By Dr. Becker
If your dog were offered the choice of a tasty treat or warm praise, which would she choose? You might think food right off the bat, but a new study published in the journal Social, Cognitive and Affective Neuroscience is challenging this notion.1
Since the early 1900s when Ivan Pavlov conducted his classical conditioning experiments, many people have viewed dogs as “Pavlovian machines.”2 That is, the theory that dogs are primarily driven by food and respond to and interact with their owners simply as a way to get fed.
“Another, more current, view of their behavior is that dogs value human contact in and of itself,” Emory University neuroscientist Gregory Berns, Ph.D. said in an Emory University news release.3
Indeed, growing evidence suggests dogs are not only food motivated but also desire strong relationships with humans for reasons that are only now beginning to be explored, like receiving praise.
New Study: Dogs May Prefer Praise Over Food
Dogs are uniquely integrated into humans’ social structures, making them a perfect choice to study cross-species social bonding.
Researchers from Emory University decided to look into the novel question of whether dogs prefer praise or food, using analysis of both behavior and functional magnetic resonance imaging (fMRI) of the dogs’ brains.
This first required the dogs to learn how to enter the fMRI scanner without being restrained or sedated, and to keep still while the scan took place. Then a series of experiments involving 13 dogs took place.
First, the dogs learned to associate a pink toy truck with a food reward, a blue toy knight with verbal praise from their owner and a hairbrush with no reward (the control). While in the fMRI scanner, the dogs showed stronger neural activation for the reward objects than the control item.
Further, four of the dogs had particularly strong neural activation for the praise reward while nine dogs had similar activation for both food and praise. Only two dogs seemed to prefer food over praise.
In the next experiment, the dogs went through a Y-shaped maze multiple times. At one end was a bowl of food; the other led to the dog’s owner and when the dog arrived, the owner praised the dog.
The neurological profiles obtained in the prior experiment fit with their maze choices, such that dogs that showed strong neural activation for praise chose their owners over food most of the time. Berns explained to Emory University:4
“We found that the caudate response of each dog in the first experiment correlated with their choices in the second experiment … Dogs are individuals and their neurological profiles fit the behavioral choices they make.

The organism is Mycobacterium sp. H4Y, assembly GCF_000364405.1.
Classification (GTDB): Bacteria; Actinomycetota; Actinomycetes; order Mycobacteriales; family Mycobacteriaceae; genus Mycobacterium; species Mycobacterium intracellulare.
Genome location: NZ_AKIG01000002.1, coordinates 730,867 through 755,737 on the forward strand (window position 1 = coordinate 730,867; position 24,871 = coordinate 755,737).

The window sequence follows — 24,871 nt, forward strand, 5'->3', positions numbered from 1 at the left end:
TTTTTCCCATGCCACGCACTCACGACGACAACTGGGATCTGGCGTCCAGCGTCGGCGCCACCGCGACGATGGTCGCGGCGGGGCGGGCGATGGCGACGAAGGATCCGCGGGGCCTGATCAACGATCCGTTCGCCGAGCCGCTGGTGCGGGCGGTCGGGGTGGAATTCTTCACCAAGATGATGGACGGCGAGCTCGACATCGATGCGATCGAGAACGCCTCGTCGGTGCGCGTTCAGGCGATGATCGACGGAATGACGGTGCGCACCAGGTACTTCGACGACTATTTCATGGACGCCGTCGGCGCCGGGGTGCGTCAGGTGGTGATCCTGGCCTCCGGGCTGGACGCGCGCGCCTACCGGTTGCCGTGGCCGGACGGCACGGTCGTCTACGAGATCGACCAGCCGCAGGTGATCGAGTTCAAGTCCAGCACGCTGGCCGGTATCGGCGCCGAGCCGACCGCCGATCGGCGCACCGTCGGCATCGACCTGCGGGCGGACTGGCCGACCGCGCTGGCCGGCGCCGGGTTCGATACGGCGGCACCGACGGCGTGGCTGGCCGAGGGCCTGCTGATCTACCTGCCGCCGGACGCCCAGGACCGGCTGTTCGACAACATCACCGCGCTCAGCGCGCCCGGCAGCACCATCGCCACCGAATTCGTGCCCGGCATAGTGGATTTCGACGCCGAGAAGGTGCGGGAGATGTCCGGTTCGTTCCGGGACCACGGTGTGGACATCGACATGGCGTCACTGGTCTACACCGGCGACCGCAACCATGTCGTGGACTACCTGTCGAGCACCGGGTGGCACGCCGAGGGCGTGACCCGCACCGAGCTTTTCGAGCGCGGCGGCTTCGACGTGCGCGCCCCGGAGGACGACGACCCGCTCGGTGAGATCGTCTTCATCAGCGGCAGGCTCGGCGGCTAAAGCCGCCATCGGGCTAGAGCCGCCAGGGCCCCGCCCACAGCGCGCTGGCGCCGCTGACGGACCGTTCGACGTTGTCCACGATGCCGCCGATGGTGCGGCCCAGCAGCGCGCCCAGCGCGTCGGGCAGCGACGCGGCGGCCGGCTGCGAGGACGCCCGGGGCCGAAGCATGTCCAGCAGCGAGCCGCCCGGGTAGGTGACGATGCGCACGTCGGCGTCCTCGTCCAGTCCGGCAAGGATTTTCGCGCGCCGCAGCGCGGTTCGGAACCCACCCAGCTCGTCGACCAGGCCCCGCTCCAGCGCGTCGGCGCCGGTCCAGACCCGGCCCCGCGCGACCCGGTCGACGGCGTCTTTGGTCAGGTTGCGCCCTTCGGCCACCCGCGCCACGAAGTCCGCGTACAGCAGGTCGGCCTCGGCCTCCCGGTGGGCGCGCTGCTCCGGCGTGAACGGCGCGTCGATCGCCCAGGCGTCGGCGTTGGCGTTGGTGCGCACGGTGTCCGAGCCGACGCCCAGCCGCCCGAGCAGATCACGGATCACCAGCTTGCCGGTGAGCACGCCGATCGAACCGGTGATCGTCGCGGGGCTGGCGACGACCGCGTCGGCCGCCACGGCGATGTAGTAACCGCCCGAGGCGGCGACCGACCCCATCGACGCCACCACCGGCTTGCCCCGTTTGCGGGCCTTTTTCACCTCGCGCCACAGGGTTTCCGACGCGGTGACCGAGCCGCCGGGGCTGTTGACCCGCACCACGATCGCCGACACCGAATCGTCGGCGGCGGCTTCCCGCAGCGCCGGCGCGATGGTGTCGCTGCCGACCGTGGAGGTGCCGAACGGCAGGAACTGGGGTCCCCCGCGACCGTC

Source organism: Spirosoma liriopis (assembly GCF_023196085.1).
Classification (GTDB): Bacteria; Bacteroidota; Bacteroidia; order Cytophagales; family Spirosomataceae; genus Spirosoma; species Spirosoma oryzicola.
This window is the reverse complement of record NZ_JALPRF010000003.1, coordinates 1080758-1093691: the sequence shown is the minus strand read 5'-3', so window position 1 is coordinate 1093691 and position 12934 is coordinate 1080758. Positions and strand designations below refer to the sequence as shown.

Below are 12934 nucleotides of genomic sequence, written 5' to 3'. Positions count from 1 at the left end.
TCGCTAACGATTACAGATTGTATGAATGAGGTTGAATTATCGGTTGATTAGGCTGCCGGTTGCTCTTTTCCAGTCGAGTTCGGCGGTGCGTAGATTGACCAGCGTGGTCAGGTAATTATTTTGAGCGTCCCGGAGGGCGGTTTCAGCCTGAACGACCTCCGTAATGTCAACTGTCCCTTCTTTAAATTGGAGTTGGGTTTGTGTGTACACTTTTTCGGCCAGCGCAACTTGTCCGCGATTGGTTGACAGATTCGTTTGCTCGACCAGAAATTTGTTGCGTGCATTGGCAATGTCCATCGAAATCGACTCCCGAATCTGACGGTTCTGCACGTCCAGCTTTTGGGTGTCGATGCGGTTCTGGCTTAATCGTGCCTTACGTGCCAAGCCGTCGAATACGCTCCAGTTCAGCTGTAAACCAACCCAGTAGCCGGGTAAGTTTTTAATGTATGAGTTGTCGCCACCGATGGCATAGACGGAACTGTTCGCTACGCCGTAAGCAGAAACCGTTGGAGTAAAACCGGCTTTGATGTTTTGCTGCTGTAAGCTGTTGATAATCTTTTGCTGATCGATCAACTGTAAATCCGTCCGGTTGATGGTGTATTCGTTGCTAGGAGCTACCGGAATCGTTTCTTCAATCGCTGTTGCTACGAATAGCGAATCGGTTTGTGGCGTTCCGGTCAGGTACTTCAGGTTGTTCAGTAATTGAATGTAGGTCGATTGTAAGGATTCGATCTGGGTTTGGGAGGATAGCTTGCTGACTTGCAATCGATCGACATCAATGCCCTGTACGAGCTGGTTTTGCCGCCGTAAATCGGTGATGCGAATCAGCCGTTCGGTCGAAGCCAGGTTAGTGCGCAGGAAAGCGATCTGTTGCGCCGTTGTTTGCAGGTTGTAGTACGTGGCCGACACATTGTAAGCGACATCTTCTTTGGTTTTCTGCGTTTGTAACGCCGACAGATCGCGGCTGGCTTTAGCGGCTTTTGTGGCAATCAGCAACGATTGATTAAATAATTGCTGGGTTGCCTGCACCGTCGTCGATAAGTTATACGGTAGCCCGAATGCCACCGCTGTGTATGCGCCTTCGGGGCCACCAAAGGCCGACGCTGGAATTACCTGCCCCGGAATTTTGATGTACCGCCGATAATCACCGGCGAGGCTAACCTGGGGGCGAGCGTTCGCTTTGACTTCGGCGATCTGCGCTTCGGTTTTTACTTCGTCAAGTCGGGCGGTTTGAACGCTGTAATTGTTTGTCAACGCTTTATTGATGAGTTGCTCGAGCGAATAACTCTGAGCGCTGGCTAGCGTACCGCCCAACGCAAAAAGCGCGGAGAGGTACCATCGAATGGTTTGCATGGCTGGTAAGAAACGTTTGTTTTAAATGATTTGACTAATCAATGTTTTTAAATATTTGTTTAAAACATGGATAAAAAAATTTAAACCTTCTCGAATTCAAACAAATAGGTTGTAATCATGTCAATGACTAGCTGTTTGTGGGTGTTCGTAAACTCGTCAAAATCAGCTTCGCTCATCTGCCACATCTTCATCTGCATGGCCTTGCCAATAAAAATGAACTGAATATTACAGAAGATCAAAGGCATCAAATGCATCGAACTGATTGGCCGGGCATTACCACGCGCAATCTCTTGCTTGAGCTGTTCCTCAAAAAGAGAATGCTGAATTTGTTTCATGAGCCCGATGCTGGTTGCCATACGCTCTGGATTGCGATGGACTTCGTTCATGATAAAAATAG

Most of the dogs alternated between food and owner, but the dogs with the strongest neural response to praise chose to go to their owners 80 to 90 percent of the time.
It shows the importance of social reward and praise to dogs. It may be analogous to how we humans feel when someone praises us.
… Out of the 13 dogs that completed the study, we found that most of them either preferred praise from their owners over food, or they appeared to like both equally. Only two of the dogs were real chowhounds, showing a strong preference for the food.”
Do Dogs Experience Similar Emotions As Humans?
The study raises intriguing questions about the way we view dogs (sometimes as property instead of as individual, sentient beings).
Berns’ work training dogs to willingly go into the fMRI scanner has been instrumental in uncovering previously unanswered questions about canine emotion and behavior, particularly in relation to activity in the caudate nucleus brain region.
The caudate plays a role in human anticipation of enjoyable things (like food and love) and is activated accordingly. Previous research by Berns and colleagues revealed remarkable similarities in caudate activation in dogs.
Activity increased in response to hand signals indicating food, the return of an owner who had stepped out of sight and other scenarios that would similarly activate the caudate in humans. Berns wrote in The New York Times:5
“Do these findings prove that dogs love us? Not quite. But many of the same things that activate the human caudate, which are associated with positive emotions, also activate the dog caudate. Neuroscientists call this a functional homology, and it may be an indication of canine emotions.
The ability to experience positive emotions, like love and attachment, would mean that dogs have a level of sentience comparable to that of a human child. And this ability suggests a rethinking of how we treat dogs.”
Is Your Dog Food Motivated or Praise Motivated?
You may already know the answer to this question, as some dogs (like certain Labrador retrievers) do tend to be more food motivated than others.
In Berns’ featured study, only one dog — Ozzie, a short-haired terrier mix — chose food over his owner’s praise every time, suggesting once again that every dog has a mind of his own.
If you’re curious to know what your dog is thinking, the Dog Project in Emory’s Department of Psychology, which is led by Berns, is looking for doggy participants in the Atlanta, Georgia area.6
If your dog can learn to hold his head still in the MRI, he could participate in the project and you could gain a whole new perspective into what’s going on in your dog’s mind.
Another fun tool is Dognition, which allows you to conduct an online assessment of your dog to gain insights into his intellect and motivations. The assessment can be done at home and involves playing games with your dog and reporting his results.
Then he’ll be assigned one of nine different profiles based on a combination of characteristics that shape the way he approaches daily life. The more you understand about your dog, the deeper and more rewarding your relationship can be.